Never Forecast Failure
The way you approach your goals is subtly influenced by your expectations. If your thought patterns constantly swim in a pool of negativity, expecting failure at every turn, you may unconsciously make it so through your actions or inactions.
People who opt to forecast their failures may have a low sense of self-efficacy. Self-efficacy is “the belief in your ability to succeed in specific situations or accomplish a task.” Self-efficacy determines effort, persistence, and strategy in the accomplishment of tasks.
Self-efficacy is the belief in your ability to succeed in specific situations or accomplish a task.
When you have a weak sense of self-efficacy, you use your time and energy to spotlight your limitations, personal failings, and negative outcomes. You avoid challenging tasks, believing them to be beyond your capabilities. You’re less committed to your goals and the amount of effort you expend towards their achievement starts to decrease when you encounter a challenge.
The stronger your sense of self-efficacy, the higher your level of grit and commitment. You view challenging problems as tasks to be embraced and mastered because you know they are taking you somewhere higher and better. You recover quickly from setbacks and disappointments and learn to fail forwards.
Self-efficacy is not something that you can just wish into existence by saying “I think I can, I think I can” like the famous little train engine from the classic children’s book. Self-efficacy is like a muscle and like all muscles, it must be exercised in order to grow.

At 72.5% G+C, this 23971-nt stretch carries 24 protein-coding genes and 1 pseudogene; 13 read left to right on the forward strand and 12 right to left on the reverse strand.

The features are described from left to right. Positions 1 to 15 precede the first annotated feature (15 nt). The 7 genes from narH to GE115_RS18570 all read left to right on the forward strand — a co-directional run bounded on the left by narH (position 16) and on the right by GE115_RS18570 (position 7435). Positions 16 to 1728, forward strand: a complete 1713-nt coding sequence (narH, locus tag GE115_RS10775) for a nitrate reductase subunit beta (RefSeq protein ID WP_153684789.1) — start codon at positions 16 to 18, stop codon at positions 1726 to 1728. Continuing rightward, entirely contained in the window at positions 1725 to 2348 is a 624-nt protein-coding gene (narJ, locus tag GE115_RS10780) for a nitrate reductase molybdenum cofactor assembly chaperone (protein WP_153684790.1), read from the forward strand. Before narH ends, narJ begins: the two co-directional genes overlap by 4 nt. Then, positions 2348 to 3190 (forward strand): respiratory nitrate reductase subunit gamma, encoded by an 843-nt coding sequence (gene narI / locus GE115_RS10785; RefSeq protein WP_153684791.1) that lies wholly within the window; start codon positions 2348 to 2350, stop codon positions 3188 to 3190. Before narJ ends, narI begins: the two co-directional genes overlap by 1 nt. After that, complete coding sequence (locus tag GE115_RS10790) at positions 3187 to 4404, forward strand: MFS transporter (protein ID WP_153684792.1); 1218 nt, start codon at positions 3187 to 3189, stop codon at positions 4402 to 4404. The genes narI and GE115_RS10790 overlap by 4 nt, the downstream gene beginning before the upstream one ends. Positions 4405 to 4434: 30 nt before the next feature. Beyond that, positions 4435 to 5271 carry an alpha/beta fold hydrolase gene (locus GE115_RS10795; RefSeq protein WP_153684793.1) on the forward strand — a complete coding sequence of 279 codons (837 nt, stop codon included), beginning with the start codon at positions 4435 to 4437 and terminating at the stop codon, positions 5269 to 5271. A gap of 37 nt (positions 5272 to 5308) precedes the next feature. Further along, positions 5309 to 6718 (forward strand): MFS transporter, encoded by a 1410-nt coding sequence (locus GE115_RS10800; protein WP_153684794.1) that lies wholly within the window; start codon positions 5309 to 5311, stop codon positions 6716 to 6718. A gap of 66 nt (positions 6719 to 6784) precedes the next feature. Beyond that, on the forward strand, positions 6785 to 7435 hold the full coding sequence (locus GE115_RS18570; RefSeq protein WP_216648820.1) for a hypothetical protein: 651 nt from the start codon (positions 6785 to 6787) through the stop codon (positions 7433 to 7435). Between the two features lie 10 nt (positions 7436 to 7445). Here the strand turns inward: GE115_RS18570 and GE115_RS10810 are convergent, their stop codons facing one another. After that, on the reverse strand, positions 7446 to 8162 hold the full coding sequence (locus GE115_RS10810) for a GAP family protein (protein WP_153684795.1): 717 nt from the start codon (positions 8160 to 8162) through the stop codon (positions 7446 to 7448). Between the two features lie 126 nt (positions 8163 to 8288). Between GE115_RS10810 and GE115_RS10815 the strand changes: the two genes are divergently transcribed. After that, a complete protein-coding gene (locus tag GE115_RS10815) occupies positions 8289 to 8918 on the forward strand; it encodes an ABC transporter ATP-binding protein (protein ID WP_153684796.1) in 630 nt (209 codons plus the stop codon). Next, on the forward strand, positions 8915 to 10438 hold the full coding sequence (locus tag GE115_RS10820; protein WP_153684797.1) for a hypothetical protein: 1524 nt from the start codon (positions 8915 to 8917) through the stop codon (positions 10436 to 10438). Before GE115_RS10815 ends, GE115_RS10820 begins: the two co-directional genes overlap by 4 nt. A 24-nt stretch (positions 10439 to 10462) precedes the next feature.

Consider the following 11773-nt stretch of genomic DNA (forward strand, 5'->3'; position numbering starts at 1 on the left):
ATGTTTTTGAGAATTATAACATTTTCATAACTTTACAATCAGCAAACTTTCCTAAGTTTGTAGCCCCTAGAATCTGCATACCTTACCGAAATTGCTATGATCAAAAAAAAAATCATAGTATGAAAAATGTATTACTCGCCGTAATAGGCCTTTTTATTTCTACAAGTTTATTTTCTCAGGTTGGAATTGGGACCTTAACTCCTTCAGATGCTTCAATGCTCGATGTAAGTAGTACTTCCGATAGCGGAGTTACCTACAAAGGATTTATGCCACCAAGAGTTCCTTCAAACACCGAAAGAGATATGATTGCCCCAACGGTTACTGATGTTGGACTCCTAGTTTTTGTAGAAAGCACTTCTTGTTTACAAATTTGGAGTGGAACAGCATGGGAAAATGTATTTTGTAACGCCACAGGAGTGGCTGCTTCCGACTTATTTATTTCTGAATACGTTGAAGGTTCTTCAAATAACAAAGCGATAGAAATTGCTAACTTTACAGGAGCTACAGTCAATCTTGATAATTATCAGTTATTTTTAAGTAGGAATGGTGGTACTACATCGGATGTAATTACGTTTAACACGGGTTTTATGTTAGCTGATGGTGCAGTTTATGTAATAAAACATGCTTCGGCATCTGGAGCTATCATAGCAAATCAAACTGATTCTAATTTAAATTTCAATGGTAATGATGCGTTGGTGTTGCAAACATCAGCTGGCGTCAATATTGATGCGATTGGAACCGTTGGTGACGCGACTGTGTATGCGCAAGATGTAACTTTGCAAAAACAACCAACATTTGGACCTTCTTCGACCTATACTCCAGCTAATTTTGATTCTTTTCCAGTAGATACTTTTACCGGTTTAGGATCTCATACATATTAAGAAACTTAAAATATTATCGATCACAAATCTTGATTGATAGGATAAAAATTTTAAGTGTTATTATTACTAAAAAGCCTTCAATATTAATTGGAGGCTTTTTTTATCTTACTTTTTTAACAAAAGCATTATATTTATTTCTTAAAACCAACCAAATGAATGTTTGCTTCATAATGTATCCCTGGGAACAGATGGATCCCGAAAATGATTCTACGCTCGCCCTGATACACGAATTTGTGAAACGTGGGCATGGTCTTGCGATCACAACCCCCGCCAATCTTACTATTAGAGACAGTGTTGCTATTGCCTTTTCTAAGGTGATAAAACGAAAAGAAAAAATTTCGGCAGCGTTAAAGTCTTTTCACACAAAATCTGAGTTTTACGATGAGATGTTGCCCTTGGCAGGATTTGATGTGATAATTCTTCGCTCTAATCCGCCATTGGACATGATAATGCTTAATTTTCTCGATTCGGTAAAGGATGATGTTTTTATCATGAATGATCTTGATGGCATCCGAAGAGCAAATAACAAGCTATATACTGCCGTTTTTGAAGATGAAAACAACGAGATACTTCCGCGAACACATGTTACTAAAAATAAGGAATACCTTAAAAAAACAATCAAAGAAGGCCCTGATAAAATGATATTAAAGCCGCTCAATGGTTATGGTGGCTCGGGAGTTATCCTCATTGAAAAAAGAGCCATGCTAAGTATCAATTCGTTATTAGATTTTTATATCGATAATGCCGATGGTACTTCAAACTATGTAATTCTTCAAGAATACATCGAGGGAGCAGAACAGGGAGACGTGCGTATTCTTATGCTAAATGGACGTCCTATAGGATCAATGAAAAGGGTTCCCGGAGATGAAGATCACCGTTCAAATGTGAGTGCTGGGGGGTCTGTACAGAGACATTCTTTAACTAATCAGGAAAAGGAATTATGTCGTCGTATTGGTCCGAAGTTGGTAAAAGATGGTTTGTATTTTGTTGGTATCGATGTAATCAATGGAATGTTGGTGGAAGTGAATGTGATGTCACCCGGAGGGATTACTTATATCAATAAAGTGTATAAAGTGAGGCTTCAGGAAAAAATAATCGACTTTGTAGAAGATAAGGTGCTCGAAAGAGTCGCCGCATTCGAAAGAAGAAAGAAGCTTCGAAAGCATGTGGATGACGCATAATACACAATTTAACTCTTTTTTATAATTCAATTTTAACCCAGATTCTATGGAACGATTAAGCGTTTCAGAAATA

Muscles don’t grow overnight. Developing a high sense of self-efficacy requires time, energy, effort, and achievement. The strongest and most effective way to build self-efficacy is through perpetual performance accomplishment. The enduring experience of mastery influences your perspective with respect to your abilities. The more you “win”, the greater your feelings of self-efficacy.
The strongest and most effective way to build self-efficacy is through perpetual performance accomplishment.
Can you over-exercise a muscle? Sadly yes. Self-efficacy is not exempt from the trappings of “too much of a good thing”. In its excess, it can lead to excessive risk-taking behavior, hubris, and dysfunctional persistence. Generally, though, the positive effects of an increased sense of self-efficacy outweigh the negative.
As a new week begins, remember. All things negative take more work than their positive counterparts. Don’t forecast failure and become your own worst self-fulfilling prophecy.
“Self-belief does not necessarily ensure success, but self-disbelief assuredly spawns failure.” ~Albert Bandura